person typing by Apple Pencil on iPad in a room

This is an alpha-build of a self-assessment tool

15 minutes

Self assess

Easy

At NTU, the Academic Practice and Digital Practice teams are committed to working with you to develop a multiliterate approach to your learning and teaching at NTU.  This tool provides an opportunity for you to self-assess your current level of digital literacy. We hope it will enable you to identify opportunities to develop this literacy, and the associated skills, aligned to NTU academic practices.

We define digital literacy here as the knowledge, skills and behaviour required to critically evaluate and select appropriate technologies that enable learning and support identified needs. We take a broad view in defining technologies, it is used here to refer to any medium that may be used as part of learning and teaching practice at NTU, e.g. software, whiteboard, classroom materials. It is specified in the tool when we would like you to consider technologies that are only digital in nature, e.g. smartphones, software.

The tool will help you to assess your digital literacy across six elements:

  1. ICT Proficiency
  2. Media and Information Literacies
  3. Creativity, Problem Solving and Innovation
  4. Communication and Collaboration
  5. Learning, Teaching and Personal Development
  6. Identity and Wellbeing

The six elements have been adapted from the Jisc Digital Capabilities Framework to reflect digital literacy within the context of academic practice at NTU. The assessment will guide you in identifying at what level of digital literacy you are potentially working at against each element. The levels we have defined are aligned to Bélisle’s (2006) three stages of contemporary literacy development and are as follows:

  1. Developing – if the assessment identified that you were at this level for one, or more, element(s) it would indicate that you use technologies in a functional way and there is an opportunity for you to develop your digital literacy in this area.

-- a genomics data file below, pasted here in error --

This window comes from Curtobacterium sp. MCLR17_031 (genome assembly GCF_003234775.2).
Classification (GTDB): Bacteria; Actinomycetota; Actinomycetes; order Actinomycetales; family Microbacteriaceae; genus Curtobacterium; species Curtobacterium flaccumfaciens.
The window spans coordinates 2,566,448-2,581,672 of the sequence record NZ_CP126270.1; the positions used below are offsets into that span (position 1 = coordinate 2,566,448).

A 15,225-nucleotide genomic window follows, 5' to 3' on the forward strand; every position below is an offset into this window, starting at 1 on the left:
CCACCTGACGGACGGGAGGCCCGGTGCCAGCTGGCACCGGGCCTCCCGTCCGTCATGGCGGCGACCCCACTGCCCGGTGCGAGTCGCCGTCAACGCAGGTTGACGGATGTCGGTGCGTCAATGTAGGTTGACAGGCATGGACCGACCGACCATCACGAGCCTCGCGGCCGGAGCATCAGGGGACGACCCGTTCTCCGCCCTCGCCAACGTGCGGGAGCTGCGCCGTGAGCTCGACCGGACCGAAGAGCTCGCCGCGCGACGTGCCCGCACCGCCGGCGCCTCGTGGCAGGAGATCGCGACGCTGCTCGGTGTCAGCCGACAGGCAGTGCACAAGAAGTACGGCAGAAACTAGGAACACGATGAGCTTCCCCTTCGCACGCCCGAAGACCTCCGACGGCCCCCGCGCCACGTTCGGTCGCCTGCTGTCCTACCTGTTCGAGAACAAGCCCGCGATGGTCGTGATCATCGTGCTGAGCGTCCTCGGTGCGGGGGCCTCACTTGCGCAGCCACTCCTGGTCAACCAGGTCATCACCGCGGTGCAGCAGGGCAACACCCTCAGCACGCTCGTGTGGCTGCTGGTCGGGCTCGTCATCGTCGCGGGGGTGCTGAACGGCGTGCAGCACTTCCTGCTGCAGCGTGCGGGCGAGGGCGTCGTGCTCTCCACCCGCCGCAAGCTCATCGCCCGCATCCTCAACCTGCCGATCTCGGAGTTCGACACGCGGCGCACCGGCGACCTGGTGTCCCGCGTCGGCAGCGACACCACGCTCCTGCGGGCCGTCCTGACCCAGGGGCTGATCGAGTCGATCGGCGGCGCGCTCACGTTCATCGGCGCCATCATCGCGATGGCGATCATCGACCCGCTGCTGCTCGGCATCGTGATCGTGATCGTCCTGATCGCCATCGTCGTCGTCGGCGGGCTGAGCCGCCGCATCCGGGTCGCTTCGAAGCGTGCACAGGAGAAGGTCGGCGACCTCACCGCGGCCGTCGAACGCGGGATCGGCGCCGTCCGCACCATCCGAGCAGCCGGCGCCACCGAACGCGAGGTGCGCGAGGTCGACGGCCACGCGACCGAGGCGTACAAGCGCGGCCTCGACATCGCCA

2. Performing – if the assessment identifies that you are performing against one, or more, element(s) it would potentially indicate that you are using technologies in a way that is both functional and adds value to your practice and the student experience.
  3. Innovating – if it is indicated that you are innovating against one, or more, element(s) the assessment suggests that you reflect on the function and benefit of technologies in your practice, to the student experience and to wider learning and teaching communities.

This self-assessment comprises 15 questions and should take you no longer than 15 minutes to complete. For each question you are required to select the one answer that best describes your practice from a selection of four. We would encourage you to not overthink your answer and to be honest in your assessment.

The feedback from your assessment will only be seen by you, however we would encourage you to share this with colleagues when seeking to develop your digital literacy and/or the associated skills.

We would encourage you to complete the self-assessment again in 6 months to re-evaluate your digital literacy.

If you have any questions or concerns about this tool, please contact me.

The self-assessment tool

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Notes

* We define social media here as digital technologies that allow users to maintain an individual profile and have the perceived possibility of connecting and communicating with other users e.g. Twitter, NOW discussion boards, Yammer, LinkedIn. 

** We define “digital spaces” as any space where you make connection through a screen regardless of physical location.  

References

Belisle, C., 2006, Literacy and the digital knowledge revolution [online]. Berlin: Research Gate. Available at: https://www.researchgate.net/ [Accessed 10 December 2018] 

Jisc, 2017, Building digital capabilities: The six elements defined (digital capability framework) [online]. Bristol: Jisc Available at: http://repository.jisc.ac.uk/ [Accessed 10 December 2018]. 

Licence

Creative Commons Licence

(C) 2018 – Gemma Stafford, Marcus Elliott and Daniel Scott. This work is licensed under a Creative Commons Attribution-ShareAlike 4.0 International License.